Yet, Western analysts insist the real threat to the US homeland continues to be al-Qaeda (AQ) and its affiliate, AQAP. No doubt AQ would like to be the main threat to the United Stays, but they are way short of financial resources and talent. And our counter-terrorism war against AQ overseas has greatly diminished their capacity to effectively attack.
Today, it must be acknowledged that the terrorist threat is far more complex than it was after 9-11. In 2015, it is the IS that is well funded and has captured the imagination of a new generation of eager violent jihadists. Thousands of Western Europeans and perhaps hundreds of Americans have already joined the IS cause.
Last week, the IS claimed to have sleeper cells in 15 American states poised to strike. That’s IS propaganda for sure, but a well-financed group with a growing cadre of Westerners cannot be discounted.
In recent weeks we have also been seeing an IS social media campaign entitled #WeWillBurnAmericaAgain. Words are cheap, but you don’t have to be an analyst to understand they are talking about another 9-11.
Of course, the next 9-11 doesn’t have to be a spectacular attack like 2001, but could be simpler attacks in many locations. All terrorists need today are assault rifles and a little luck. Would such a terrorist swarm equal another 9-11?
The FBI has honestly reported they worry about what they don’t know. It is a matter of resources. The reality is that “thousands of contacts” cannot be monitored in real time as we saw in Garland, Texas.
Rumor has it that the IS leader, al-Baghdadi, has been severely injured and has named a temporary successor. If true, it demonstrates the continuing durability of the IS group, not its fragility. And if the interim leader is indeed Abu Alaa Afri, the future of the IS group could become even more interesting.
Not much is known about Afri, but he is believed to have had the confidence of Osama bin Laden himself. Bin Laden is revered in the IS group as he is in al-Qaeda. In fact, IS insists AQ’s leaders have betrayed bin Laden.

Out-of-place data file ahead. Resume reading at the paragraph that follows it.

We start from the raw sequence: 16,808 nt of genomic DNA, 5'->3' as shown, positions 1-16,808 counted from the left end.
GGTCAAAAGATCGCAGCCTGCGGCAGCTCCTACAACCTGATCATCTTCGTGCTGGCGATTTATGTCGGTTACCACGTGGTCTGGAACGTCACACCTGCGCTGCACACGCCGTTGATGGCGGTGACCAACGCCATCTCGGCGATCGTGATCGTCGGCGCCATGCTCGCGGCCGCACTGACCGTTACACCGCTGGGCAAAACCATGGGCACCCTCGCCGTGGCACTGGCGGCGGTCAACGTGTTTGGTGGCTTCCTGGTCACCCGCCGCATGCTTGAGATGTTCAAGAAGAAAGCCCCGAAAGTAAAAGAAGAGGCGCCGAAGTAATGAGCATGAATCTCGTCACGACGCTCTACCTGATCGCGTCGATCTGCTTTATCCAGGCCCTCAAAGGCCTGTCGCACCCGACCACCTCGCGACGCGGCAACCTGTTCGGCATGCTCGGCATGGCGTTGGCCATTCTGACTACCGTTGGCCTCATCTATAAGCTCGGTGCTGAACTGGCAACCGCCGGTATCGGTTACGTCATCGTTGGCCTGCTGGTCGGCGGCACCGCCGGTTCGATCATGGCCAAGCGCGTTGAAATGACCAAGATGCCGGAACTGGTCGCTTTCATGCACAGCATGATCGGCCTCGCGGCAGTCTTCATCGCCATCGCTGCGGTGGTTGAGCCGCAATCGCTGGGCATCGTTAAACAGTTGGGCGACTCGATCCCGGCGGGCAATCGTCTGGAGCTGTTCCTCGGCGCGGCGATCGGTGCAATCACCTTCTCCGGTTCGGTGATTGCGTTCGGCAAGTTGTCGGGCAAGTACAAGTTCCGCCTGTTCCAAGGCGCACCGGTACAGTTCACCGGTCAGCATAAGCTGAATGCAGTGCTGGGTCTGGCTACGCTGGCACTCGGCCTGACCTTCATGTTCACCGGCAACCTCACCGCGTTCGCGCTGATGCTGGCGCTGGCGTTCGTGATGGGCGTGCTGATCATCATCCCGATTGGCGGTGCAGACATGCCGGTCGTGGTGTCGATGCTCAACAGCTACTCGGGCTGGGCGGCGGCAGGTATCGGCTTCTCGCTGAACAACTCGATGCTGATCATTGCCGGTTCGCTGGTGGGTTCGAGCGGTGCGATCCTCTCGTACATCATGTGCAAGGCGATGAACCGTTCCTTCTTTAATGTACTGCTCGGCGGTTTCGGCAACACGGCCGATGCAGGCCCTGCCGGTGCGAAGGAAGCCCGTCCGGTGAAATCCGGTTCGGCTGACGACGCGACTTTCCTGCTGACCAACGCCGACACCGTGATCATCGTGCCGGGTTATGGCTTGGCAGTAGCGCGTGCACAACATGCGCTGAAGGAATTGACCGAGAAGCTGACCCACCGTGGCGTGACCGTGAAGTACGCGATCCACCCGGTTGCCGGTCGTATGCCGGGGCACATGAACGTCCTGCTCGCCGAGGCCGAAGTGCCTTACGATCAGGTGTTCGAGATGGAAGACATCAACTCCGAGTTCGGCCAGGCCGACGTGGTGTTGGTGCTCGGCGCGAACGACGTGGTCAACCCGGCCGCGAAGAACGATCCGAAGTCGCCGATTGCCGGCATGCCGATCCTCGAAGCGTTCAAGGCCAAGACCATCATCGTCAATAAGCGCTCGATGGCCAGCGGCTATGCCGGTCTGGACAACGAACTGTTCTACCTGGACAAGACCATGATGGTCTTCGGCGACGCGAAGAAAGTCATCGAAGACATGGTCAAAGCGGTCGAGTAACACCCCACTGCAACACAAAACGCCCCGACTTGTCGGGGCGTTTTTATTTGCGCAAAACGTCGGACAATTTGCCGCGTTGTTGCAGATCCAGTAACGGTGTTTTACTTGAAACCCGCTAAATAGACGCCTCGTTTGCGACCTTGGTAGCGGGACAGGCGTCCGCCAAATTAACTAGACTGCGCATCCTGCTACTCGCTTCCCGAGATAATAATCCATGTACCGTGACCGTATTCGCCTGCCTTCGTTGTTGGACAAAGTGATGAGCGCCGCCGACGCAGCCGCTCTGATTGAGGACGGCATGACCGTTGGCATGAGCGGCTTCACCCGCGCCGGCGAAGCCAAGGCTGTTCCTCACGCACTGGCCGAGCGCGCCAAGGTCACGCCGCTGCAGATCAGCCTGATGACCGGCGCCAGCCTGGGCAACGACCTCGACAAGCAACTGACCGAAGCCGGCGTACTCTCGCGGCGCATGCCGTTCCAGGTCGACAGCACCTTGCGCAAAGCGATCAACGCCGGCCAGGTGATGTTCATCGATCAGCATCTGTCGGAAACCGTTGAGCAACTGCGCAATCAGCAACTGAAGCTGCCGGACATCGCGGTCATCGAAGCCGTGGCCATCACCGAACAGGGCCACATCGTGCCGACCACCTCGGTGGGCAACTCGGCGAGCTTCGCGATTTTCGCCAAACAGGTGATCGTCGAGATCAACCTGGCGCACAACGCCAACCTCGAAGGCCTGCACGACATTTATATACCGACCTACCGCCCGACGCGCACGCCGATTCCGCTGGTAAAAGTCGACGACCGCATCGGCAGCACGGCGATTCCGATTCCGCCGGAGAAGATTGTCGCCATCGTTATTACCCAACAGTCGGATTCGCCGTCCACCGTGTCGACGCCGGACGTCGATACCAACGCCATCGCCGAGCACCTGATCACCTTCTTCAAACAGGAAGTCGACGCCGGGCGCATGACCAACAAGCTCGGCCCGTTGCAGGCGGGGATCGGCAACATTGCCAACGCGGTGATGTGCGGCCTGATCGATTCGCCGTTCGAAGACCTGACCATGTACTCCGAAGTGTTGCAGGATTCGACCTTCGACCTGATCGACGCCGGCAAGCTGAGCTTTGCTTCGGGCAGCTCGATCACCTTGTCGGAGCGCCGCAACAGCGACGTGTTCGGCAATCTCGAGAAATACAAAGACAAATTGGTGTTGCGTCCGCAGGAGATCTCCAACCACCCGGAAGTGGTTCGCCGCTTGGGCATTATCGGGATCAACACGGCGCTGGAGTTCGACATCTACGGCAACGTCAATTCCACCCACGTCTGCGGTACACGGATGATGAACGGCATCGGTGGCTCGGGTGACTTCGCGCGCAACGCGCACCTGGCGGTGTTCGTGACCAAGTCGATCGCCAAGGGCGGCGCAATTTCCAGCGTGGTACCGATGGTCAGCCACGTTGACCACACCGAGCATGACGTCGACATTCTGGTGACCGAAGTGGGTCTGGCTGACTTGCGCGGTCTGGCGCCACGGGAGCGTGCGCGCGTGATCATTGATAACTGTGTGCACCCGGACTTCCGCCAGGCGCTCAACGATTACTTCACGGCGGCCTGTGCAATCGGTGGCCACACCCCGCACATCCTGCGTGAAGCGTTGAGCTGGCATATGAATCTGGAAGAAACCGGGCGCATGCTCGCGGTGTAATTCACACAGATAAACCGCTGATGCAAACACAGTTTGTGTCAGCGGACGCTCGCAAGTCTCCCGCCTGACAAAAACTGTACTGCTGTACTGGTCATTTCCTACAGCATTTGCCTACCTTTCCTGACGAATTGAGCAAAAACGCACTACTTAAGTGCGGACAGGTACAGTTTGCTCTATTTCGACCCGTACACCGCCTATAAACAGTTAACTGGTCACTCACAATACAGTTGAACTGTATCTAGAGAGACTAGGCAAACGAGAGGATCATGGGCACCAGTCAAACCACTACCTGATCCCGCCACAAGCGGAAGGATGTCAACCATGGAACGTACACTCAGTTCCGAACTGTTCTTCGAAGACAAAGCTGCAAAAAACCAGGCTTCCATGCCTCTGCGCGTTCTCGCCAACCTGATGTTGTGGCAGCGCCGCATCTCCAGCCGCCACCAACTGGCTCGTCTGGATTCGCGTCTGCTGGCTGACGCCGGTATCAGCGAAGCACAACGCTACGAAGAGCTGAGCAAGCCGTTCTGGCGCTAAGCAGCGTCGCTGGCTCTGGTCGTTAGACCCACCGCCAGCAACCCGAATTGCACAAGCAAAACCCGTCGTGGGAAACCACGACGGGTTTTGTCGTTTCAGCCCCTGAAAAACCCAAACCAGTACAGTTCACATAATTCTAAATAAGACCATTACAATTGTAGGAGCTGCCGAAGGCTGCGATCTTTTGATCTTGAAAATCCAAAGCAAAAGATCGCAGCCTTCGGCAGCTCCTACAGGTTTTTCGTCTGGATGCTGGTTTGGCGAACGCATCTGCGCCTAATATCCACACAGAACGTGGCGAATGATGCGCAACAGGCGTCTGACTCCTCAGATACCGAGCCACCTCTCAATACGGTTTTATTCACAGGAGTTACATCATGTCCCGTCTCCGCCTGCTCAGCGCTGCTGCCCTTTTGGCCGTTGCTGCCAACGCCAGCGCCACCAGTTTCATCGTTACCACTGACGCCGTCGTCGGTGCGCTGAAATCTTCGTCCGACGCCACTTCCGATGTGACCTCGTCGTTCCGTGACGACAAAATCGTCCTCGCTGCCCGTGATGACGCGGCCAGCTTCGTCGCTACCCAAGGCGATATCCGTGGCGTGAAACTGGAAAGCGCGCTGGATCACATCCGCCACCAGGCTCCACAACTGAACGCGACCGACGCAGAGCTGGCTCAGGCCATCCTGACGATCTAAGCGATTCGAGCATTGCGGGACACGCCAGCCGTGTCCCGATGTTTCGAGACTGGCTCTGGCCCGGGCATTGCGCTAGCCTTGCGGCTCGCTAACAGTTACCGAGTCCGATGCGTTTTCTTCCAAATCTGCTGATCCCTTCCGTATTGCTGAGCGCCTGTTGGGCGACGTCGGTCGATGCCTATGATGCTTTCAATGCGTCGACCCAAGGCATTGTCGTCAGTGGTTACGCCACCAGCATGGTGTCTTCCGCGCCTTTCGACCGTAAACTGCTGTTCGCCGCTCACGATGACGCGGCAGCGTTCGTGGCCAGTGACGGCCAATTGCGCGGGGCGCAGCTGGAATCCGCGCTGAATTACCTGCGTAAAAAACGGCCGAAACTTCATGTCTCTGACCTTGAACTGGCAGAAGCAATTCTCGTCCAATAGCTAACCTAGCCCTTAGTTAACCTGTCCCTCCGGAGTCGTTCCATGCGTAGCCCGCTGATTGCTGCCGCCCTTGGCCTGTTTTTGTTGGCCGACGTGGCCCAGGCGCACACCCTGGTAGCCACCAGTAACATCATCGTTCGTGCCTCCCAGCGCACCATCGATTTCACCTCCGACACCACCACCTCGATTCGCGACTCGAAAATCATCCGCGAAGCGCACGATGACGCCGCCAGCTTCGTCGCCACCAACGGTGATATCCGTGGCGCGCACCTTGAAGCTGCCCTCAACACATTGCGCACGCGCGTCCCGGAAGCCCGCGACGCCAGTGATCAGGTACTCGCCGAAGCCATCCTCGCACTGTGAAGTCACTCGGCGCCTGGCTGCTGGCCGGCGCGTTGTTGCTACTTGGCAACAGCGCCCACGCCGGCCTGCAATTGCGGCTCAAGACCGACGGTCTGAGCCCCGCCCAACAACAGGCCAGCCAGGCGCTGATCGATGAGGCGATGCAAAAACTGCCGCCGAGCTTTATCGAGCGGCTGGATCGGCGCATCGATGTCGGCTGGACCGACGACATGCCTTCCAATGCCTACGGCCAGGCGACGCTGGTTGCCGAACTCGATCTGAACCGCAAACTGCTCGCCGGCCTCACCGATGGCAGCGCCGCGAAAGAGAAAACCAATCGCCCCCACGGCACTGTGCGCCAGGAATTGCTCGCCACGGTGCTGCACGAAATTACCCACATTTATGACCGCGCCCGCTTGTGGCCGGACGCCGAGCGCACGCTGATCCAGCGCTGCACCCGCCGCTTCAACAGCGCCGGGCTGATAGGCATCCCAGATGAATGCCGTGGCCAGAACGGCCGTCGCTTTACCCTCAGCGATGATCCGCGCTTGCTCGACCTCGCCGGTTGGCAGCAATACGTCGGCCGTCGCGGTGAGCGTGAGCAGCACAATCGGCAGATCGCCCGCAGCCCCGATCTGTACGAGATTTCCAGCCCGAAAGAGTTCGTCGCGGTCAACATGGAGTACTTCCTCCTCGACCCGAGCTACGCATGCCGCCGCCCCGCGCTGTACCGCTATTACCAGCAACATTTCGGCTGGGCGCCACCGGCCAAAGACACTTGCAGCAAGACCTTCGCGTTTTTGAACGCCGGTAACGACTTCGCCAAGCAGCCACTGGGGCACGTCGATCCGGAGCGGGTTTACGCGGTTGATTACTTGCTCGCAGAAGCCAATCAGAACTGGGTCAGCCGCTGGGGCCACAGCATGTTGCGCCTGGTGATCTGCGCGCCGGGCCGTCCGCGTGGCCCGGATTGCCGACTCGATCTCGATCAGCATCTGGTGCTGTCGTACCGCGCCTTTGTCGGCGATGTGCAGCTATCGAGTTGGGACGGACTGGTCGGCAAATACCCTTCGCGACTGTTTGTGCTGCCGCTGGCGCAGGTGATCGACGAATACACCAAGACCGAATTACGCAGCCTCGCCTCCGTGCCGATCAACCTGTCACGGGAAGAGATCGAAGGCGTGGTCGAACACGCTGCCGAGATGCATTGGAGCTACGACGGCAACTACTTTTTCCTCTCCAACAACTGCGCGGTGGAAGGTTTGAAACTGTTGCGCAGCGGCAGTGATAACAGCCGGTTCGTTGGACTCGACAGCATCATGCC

Few believe a merger between al-Qaeda and the IS group is very likely. Some very hard feelings have yet to soften. IS may not need such an alliance, anyway, as they are gaining supporters from even AQ’s closest affiliate, AQAP. But analysts cannot completely rule out some sort of an alliance, perhaps with AQ’s al-Nusra in Syria.
Some say the IS threat to the US homeland is being overblown, despite IS’ ability to attract thousands of followers. Many believe the IS cannot pull off the equivalent of another 9-11, and that they are already being rolled back in Iraq. Yet, most analysts do agree on one thing: the IS group will not be defeated in Iraq for years, if ever in Syria. As long as the IS group holds territory and maintains the facade of a caliphate, they will represent a growing threat.
If the FBI is maxed out, will state and local law enforcement be able to prevent an Islamic State 9-11?
More broadly, how do we defeat the IS group without putting “boots on the ground” as IS leaders want us to do?
And if we defeat IS militarily overseas, how do we prevent another al-Qaeda or Islamic State from rising up again?
Policymakers should address these important questions before the next successful attack.
(Mike Walker is a former acting secretary of the Army and former deputy director of FEMA)